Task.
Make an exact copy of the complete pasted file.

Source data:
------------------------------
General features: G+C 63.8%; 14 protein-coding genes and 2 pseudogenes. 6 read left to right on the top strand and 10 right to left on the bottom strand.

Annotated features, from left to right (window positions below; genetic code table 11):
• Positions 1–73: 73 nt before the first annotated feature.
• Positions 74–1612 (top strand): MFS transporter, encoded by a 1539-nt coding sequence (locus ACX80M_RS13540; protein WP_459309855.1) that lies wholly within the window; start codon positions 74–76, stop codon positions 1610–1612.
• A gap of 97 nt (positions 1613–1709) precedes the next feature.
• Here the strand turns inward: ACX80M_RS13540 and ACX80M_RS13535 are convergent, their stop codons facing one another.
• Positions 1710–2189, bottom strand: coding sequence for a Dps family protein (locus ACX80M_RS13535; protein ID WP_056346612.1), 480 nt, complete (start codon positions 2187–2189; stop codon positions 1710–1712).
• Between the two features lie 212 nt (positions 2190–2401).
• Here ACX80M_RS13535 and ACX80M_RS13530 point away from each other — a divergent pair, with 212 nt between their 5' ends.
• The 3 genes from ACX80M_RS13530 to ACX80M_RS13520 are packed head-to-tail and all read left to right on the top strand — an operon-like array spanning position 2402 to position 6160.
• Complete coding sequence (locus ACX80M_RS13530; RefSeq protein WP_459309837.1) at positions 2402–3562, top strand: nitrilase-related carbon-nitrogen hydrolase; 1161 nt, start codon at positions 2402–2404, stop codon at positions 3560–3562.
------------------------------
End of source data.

General features: G+C 63.8%; 14 protein-coding genes and 2 pseudogenes. 6 read left to right on the top strand and 10 right to left on the bottom strand.

Annotated features, from left to right (window positions below; genetic code table 11):
• Positions 1–73: 73 nt before the first annotated feature.
• Positions 74–1612 (top strand): MFS transporter, encoded by a 1539-nt coding sequence (locus ACX80M_RS13540; protein WP_459309855.1) that lies wholly within the window; start codon positions 74–76, stop codon positions 1610–1612.
• A gap of 97 nt (positions 1613–1709) precedes the next feature.
• Here the strand turns inward: ACX80M_RS13540 and ACX80M_RS13535 are convergent, their stop codons facing one another.
• Positions 1710–2189, bottom strand: coding sequence for a Dps family protein (locus ACX80M_RS13535; protein ID WP_056346612.1), 480 nt, complete (start codon positions 2187–2189; stop codon positions 1710–1712).
• Between the two features lie 212 nt (positions 2190–2401).
• Here ACX80M_RS13535 and ACX80M_RS13530 point away from each other — a divergent pair, with 212 nt between their 5' ends.
• The 3 genes from ACX80M_RS13530 to ACX80M_RS13520 are packed head-to-tail and all read left to right on the top strand — an operon-like array spanning position 2402 to position 6160.
• Complete coding sequence (locus ACX80M_RS13530; RefSeq protein WP_459309837.1) at positions 2402–3562, top strand: nitrilase-related carbon-nitrogen hydrolase; 1161 nt, start codon at positions 2402–2404, stop codon at positions 3560–3562.